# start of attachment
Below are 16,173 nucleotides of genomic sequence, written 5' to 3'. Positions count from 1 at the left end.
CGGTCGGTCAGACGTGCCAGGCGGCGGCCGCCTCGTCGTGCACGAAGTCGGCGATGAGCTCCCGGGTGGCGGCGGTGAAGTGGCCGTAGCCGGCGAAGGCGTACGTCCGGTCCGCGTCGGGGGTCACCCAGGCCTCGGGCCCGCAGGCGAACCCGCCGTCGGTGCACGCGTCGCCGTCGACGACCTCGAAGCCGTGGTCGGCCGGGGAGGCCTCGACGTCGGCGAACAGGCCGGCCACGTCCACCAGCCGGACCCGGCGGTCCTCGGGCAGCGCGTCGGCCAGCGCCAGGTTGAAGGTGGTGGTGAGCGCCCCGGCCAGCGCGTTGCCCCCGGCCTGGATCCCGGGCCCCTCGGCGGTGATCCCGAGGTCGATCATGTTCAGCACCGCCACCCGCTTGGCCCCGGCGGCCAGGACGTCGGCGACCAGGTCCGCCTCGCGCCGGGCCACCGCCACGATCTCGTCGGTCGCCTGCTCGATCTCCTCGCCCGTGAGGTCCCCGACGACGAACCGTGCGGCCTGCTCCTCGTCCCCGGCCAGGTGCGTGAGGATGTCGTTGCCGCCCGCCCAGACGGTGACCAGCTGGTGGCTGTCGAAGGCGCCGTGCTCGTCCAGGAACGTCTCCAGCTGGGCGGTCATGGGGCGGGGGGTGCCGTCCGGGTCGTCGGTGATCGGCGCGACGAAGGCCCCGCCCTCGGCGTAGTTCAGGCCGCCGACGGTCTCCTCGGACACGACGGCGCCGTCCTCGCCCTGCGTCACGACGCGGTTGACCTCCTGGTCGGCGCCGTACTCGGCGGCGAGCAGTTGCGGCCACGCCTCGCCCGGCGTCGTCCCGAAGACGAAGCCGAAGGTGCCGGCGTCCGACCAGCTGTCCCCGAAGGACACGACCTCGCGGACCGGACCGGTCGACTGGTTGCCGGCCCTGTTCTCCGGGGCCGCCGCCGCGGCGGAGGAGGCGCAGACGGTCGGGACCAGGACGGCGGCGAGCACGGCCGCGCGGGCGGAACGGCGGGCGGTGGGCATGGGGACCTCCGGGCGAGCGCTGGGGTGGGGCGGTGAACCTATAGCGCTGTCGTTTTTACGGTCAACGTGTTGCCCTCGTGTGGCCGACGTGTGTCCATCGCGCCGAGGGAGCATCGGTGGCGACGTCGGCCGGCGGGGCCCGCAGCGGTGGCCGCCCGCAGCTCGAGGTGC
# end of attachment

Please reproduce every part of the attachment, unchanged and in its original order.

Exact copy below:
Below are 16,173 nucleotides of genomic sequence, written 5' to 3'. Positions count from 1 at the left end.
CGGTCGGTCAGACGTGCCAGGCGGCGGCCGCCTCGTCGTGCACGAAGTCGGCGATGAGCTCCCGGGTGGCGGCGGTGAAGTGGCCGTAGCCGGCGAAGGCGTACGTCCGGTCCGCGTCGGGGGTCACCCAGGCCTCGGGCCCGCAGGCGAACCCGCCGTCGGTGCACGCGTCGCCGTCGACGACCTCGAAGCCGTGGTCGGCCGGGGAGGCCTCGACGTCGGCGAACAGGCCGGCCACGTCCACCAGCCGGACCCGGCGGTCCTCGGGCAGCGCGTCGGCCAGCGCCAGGTTGAAGGTGGTGGTGAGCGCCCCGGCCAGCGCGTTGCCCCCGGCCTGGATCCCGGGCCCCTCGGCGGTGATCCCGAGGTCGATCATGTTCAGCACCGCCACCCGCTTGGCCCCGGCGGCCAGGACGTCGGCGACCAGGTCCGCCTCGCGCCGGGCCACCGCCACGATCTCGTCGGTCGCCTGCTCGATCTCCTCGCCCGTGAGGTCCCCGACGACGAACCGTGCGGCCTGCTCCTCGTCCCCGGCCAGGTGCGTGAGGATGTCGTTGCCGCCCGCCCAGACGGTGACCAGCTGGTGGCTGTCGAAGGCGCCGTGCTCGTCCAGGAACGTCTCCAGCTGGGCGGTCATGGGGCGGGGGGTGCCGTCCGGGTCGTCGGTGATCGGCGCGACGAAGGCCCCGCCCTCGGCGTAGTTCAGGCCGCCGACGGTCTCCTCGGACACGACGGCGCCGTCCTCGCCCTGCGTCACGACGCGGTTGACCTCCTGGTCGGCGCCGTACTCGGCGGCGAGCAGTTGCGGCCACGCCTCGCCCGGCGTCGTCCCGAAGACGAAGCCGAAGGTGCCGGCGTCCGACCAGCTGTCCCCGAAGGACACGACCTCGCGGACCGGACCGGTCGACTGGTTGCCGGCCCTGTTCTCCGGGGCCGCCGCCGCGGCGGAGGAGGCGCAGACGGTCGGGACCAGGACGGCGGCGAGCACGGCCGCGCGGGCGGAACGGCGGGCGGTGGGCATGGGGACCTCCGGGCGAGCGCTGGGGTGGGGCGGTGAACCTATAGCGCTGTCGTTTTTACGGTCAACGTGTTGCCCTCGTGTGGCCGACGTGTGTCCATCGCGCCGAGGGAGCATCGGTGGCGACGTCGGCCGGCGGGGCCCGCAGCGGTGGCCGCCCGCAGCTCGAGGTGC